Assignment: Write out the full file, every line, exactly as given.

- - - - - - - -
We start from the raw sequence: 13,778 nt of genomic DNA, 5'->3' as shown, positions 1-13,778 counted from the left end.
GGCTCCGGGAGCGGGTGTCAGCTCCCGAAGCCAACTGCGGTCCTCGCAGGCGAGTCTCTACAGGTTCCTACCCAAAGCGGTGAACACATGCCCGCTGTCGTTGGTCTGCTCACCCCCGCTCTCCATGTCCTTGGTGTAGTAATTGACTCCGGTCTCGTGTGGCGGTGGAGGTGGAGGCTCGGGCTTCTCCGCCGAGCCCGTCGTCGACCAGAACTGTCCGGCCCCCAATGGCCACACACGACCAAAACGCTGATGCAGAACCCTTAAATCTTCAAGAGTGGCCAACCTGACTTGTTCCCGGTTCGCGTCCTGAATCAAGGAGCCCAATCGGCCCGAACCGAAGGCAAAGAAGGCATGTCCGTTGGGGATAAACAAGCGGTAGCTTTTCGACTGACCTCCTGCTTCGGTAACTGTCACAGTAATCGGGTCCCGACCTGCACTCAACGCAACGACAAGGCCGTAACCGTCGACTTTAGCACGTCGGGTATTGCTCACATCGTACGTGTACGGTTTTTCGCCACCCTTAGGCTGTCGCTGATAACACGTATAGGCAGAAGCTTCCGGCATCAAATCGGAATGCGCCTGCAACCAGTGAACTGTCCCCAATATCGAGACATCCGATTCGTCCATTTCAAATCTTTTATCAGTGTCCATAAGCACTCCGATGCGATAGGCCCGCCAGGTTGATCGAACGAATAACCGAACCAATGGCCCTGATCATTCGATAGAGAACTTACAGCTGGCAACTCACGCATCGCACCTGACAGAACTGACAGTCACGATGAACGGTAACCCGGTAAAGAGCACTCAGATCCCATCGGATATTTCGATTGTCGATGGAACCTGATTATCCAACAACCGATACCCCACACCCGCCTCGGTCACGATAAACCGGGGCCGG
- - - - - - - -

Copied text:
We start from the raw sequence: 13,778 nt of genomic DNA, 5'->3' as shown, positions 1-13,778 counted from the left end.
GGCTCCGGGAGCGGGTGTCAGCTCCCGAAGCCAACTGCGGTCCTCGCAGGCGAGTCTCTACAGGTTCCTACCCAAAGCGGTGAACACATGCCCGCTGTCGTTGGTCTGCTCACCCCCGCTCTCCATGTCCTTGGTGTAGTAATTGACTCCGGTCTCGTGTGGCGGTGGAGGTGGAGGCTCGGGCTTCTCCGCCGAGCCCGTCGTCGACCAGAACTGTCCGGCCCCCAATGGCCACACACGACCAAAACGCTGATGCAGAACCCTTAAATCTTCAAGAGTGGCCAACCTGACTTGTTCCCGGTTCGCGTCCTGAATCAAGGAGCCCAATCGGCCCGAACCGAAGGCAAAGAAGGCATGTCCGTTGGGGATAAACAAGCGGTAGCTTTTCGACTGACCTCCTGCTTCGGTAACTGTCACAGTAATCGGGTCCCGACCTGCACTCAACGCAACGACAAGGCCGTAACCGTCGACTTTAGCACGTCGGGTATTGCTCACATCGTACGTGTACGGTTTTTCGCCACCCTTAGGCTGTCGCTGATAACACGTATAGGCAGAAGCTTCCGGCATCAAATCGGAATGCGCCTGCAACCAGTGAACTGTCCCCAATATCGAGACATCCGATTCGTCCATTTCAAATCTTTTATCAGTGTCCATAAGCACTCCGATGCGATAGGCCCGCCAGGTTGATCGAACGAATAACCGAACCAATGGCCCTGATCATTCGATAGAGAACTTACAGCTGGCAACTCACGCATCGCACCTGACAGAACTGACAGTCACGATGAACGGTAACCCGGTAAAGAGCACTCAGATCCCATCGGATATTTCGATTGTCGATGGAACCTGATTATCCAACAACCGATACCCCACACCCGCCTCGGTCACGATAAACCGGGGCCGG